A number of letters and comments have appeared recently regarding local developers’ proposal to solve the traveler/transient problem in downtown by filling Kesey Square with a five-story apartment building. Downtown Eugene Inc. and the Eugene Area Chamber of Commerce have both come out in favor of this closing of the commons and privatizing of our public land.
But, as it turned out at the Mayor’s Downtown Solutions Forum on public space last week, the large crowd that assembled did not want to lose Kesey Square or the opportunity to improve it as vital urban public space.
They spoke up for more public space development in downtown, not less, and they called for not just more spaces, but for the recognition of the need for a variety of kinds of public spaces that enrich the urban experience.
We were given a presentation that declared there already are a lot of “open spaces” in downtown. Yes there are — mostly in spaces without buildings such as open parking lots, transit uses and engineered (not designed) streets and walkways. Senior City Planner Nan Laurence, who presented this overview, cited examples such as the corner next to the new Lane Community College campus downtown and the wide sidewalk along the new library. These are simply spaces without buildings, not active and participating “active urban open spaces.”
Another noted the potential urban open space of the proposed plaza at the “new” City Hall. The proposed plaza there will not be an active open space. It is an ornamental public space unto itself. Compare it with other such ornamental plazas in front of city halls in other cities. There is usually no one there and no reason to congregate there. Replacing Kesey Square with the proposed City Hall plaza would just amount to trading apples for oranges.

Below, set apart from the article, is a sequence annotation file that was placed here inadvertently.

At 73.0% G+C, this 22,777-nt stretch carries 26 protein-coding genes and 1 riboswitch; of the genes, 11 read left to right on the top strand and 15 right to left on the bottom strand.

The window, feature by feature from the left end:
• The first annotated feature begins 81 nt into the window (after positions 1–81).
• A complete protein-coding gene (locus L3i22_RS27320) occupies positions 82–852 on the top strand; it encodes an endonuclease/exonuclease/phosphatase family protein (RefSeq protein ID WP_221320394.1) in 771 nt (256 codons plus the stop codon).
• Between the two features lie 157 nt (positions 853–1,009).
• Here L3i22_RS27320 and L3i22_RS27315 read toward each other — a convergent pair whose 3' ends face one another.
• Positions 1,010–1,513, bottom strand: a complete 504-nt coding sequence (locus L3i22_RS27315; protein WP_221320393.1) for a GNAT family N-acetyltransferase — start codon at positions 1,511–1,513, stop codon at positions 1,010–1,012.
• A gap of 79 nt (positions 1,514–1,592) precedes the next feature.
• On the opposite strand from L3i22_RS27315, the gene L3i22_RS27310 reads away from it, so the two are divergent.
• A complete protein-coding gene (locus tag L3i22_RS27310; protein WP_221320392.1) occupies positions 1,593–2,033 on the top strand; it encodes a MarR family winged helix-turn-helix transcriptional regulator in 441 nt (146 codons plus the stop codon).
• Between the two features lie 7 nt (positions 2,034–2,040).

Active open spaces require immediate contact with buildings and they form a partnership with the adjacent uses so they can stimulate and support each other. Kesey Square, at the main intersection of our downtown, when renovated and integrated with adjacent uses, can be that active urban open space that developers would aspire to engage. It could or will stimulate much more future development than filling it up with a building that requires some subsidy (MUPTE) to be successful. Development of Kesey Square as an active urban open space would provide a subsidy in a much more meaningful way. That’s what urban planning and city development is about: providing stimulus for development and not just reviewing and jurying developers’ proposals.
Filling or eliminating Kesey Square is not good, smart or acceptable urban planning; it is using planning to alleviate a perceived problem. We have a city manager, Jon Ruiz, and City Council who are not trained nor versed in city planning. They are versed in political planning, consensus seeking and vote-gathering.
The build-over and eliminate-the-square developers have been discussing this possibility with the city manager for the past two years. And now to hurry the process, the city has issued an RFEI (request for alternate expressions of interest) to review and present to the council that are due in five short weeks, giving the distinct impression that the train has already left the station. Again, this is not acceptable urban planning; it is closing the public realm and burying some unresolved social problems under a five-story building.
It appears by comments at the public workshop and in the printed media that this community has a deep interest in the matter. The Eugene City Council is the final decision maker, and they will make it based on the manager’s recommendation and pressure from their constituents.
I urge those of you who care about your downtown to contact your city council representative and share your opinions. Council members can be and are influenced by those they represent.
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— Otto Poticha